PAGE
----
Takeaway #4: Run Omni-Channel Campaigns for Sales and Optimization
Customers live in a omni-channel world. They’re going to see multichannel ads. And if they don’t see them from you, they’ll see them from your competitors. In the heightened advertising atmosphere of the holiday season, it only makes sense to run your own multichannel campaigns.
Even holiday-friendly retailers like Harry & David (fruit gifts + confectionaries) find success in embracing the multichannel approach. Their solution was to work with RetailMeNot in a few different ways: homepage carousels, email newsletters, mobile push notifications, and more. These went along with their typical in-store holiday offerings.
Harry & David could have been content with its in-store customers. After all, Harry & David is a favorite with people who like to shop in-person. But they kept multiple channels open and discovered that people liked shopping on their phones as well.
With their multichannel campaign, mobile clicks went up 9.8x year-over-year. Online clicks increased by 21%. Not only did this drive holiday sales, but it introduced other possibilities for future campaigns based on which channels performed the best. The conclusion? Multichannel campaigns aren’t just for this year. They’re also mini-tests for future years.
Takeaway #5: Retain the Customers You Acquire
Peak shopping season should be about more than maximizing sales in the present. It should be about capturing customers’ long-term loyalty while their wallets are out, potentially setting up your brand to make sales throughout the year. But it’s not enough to collect an email address, add customers to a list, and hope for the best. You need to build programs that optimize customer loyalty:
- Synchronize your customer retention strategies to your target demographics. For example, millennials are the largest-spending group (27% higher budget than demographic age group averages). Six out of 10 millennials belong to a customer loyalty program, and even more maintain a retailer credit card. Meanwhile, getting a follow on social media is an appropriate way to stay in front of Gen Z shoppers, with 60% using social media to follow up on their favorite brands’ values.
- Customer segmentation. Segment your email list based on purchase history. First-time holiday purchasers may need more finesse than your already-established customers. To create “psychographic” segments—segmenting customers on tastes and buying history—send out automated surveys after the holidays. Watch what customer buying habits tell you about their preferences. Then leverage those preferences to create new campaigns in future holiday seasons.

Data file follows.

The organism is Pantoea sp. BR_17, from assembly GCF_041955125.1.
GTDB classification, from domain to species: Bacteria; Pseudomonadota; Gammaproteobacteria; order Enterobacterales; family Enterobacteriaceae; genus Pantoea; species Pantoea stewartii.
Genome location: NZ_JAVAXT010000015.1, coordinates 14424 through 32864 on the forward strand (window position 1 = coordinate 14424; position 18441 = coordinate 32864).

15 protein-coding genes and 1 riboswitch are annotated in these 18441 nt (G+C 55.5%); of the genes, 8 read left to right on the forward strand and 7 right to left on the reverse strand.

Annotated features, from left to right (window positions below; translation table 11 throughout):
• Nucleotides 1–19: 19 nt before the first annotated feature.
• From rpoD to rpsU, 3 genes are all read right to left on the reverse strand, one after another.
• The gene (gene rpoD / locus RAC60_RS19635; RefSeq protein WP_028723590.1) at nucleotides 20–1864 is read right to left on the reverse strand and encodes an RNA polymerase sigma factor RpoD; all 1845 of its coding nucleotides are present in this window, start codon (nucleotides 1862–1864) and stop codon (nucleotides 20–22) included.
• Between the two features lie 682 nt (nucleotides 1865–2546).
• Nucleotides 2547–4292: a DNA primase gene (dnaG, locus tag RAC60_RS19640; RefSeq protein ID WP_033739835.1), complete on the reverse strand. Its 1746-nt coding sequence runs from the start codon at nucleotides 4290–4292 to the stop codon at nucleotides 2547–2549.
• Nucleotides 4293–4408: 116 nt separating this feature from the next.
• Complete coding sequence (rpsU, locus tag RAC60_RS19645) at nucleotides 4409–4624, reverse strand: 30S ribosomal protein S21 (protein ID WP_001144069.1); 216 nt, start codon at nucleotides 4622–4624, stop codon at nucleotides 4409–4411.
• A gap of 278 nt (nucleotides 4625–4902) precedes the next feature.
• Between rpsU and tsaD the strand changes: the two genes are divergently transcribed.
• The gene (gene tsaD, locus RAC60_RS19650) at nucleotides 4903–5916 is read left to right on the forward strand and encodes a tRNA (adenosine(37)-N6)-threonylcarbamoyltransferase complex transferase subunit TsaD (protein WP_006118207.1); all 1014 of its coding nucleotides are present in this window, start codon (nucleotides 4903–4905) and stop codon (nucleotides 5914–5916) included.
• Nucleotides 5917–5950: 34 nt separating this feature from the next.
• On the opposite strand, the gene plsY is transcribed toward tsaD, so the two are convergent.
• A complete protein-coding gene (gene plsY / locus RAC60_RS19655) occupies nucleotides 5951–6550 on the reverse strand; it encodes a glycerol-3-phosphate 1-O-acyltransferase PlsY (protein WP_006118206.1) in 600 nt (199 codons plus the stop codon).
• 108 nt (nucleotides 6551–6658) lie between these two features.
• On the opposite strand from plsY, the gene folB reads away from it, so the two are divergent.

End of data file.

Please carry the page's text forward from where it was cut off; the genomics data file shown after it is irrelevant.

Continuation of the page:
Takeaway #6: Reduce Delivery Friction
The holidays are typically when customers are most anxious about delivery friction. They have to have those gifts, and there’s no putting off Christmas. McKinsey’s omnichannel delivery analysis revealed some specific ways retailers can reduce friction and build a more pleasant customer experience:
- Ease of returns. Expect an average rate of 20-30%, or almost one-third of all sales. This is an opportunity to build a relationship with customers. An easy return experience can make them more likely to seek you out when they think of the next gifts to buy.
- Communicate clearly on deliveries. If you can’t out-race Amazon, your clarity can still drive a great customer experience. “Clear communication, predictability, and narrow delivery windows are essential to get [delivery] right,” says McKinsey
The Holiday Season: A Gift that Keeps on Giving
Done right, a successful holiday campaign doesn’t just optimize holiday sales. It should optimize customer loyalty for the entire year, allowing brands to build campaigns that last well into the new year. Put your priorities in the right place, and you won’t just have a successful season. You’ll build brand loyalty that keeps on giving throughout the year. Only this time, it will give back to you.
About the author: Ashley R. Cummings is a professional freelance writer and content marketing consultant specializing in e-commerce, marketing, and SaaS. Connect with her on Twitter!